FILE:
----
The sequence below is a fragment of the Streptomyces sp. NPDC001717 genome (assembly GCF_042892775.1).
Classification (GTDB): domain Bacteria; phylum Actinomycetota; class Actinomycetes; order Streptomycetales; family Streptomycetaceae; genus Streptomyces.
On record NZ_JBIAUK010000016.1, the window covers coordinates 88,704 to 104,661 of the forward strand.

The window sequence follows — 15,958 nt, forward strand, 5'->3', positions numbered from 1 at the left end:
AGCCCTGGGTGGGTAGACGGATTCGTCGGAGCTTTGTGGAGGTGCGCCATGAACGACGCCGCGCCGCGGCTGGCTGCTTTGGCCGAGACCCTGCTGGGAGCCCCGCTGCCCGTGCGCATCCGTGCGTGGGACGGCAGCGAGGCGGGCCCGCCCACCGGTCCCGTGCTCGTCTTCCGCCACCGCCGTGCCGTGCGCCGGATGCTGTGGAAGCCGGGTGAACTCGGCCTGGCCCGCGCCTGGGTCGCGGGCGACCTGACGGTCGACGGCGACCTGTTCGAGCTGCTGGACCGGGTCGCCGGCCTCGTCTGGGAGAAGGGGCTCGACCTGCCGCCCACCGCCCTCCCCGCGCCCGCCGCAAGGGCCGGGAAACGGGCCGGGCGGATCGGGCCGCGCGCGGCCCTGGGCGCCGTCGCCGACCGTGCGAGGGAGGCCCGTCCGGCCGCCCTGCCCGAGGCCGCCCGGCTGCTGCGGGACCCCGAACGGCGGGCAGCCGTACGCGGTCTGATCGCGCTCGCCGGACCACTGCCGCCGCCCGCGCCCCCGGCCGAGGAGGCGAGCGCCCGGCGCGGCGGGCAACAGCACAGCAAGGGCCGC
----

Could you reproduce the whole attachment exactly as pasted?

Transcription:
The sequence below is a fragment of the Streptomyces sp. NPDC001717 genome (assembly GCF_042892775.1).
Classification (GTDB): domain Bacteria; phylum Actinomycetota; class Actinomycetes; order Streptomycetales; family Streptomycetaceae; genus Streptomyces.
On record NZ_JBIAUK010000016.1, the window covers coordinates 88,704 to 104,661 of the forward strand.

The window sequence follows — 15,958 nt, forward strand, 5'->3', positions numbered from 1 at the left end:
AGCCCTGGGTGGGTAGACGGATTCGTCGGAGCTTTGTGGAGGTGCGCCATGAACGACGCCGCGCCGCGGCTGGCTGCTTTGGCCGAGACCCTGCTGGGAGCCCCGCTGCCCGTGCGCATCCGTGCGTGGGACGGCAGCGAGGCGGGCCCGCCCACCGGTCCCGTGCTCGTCTTCCGCCACCGCCGTGCCGTGCGCCGGATGCTGTGGAAGCCGGGTGAACTCGGCCTGGCCCGCGCCTGGGTCGCGGGCGACCTGACGGTCGACGGCGACCTGTTCGAGCTGCTGGACCGGGTCGCCGGCCTCGTCTGGGAGAAGGGGCTCGACCTGCCGCCCACCGCCCTCCCCGCGCCCGCCGCAAGGGCCGGGAAACGGGCCGGGCGGATCGGGCCGCGCGCGGCCCTGGGCGCCGTCGCCGACCGTGCGAGGGAGGCCCGTCCGGCCGCCCTGCCCGAGGCCGCCCGGCTGCTGCGGGACCCCGAACGGCGGGCAGCCGTACGCGGTCTGATCGCGCTCGCCGGACCACTGCCGCCGCCCGCGCCCCCGGCCGAGGAGGCGAGCGCCCGGCGCGGCGGGCAACAGCACAGCAAGGGCCGC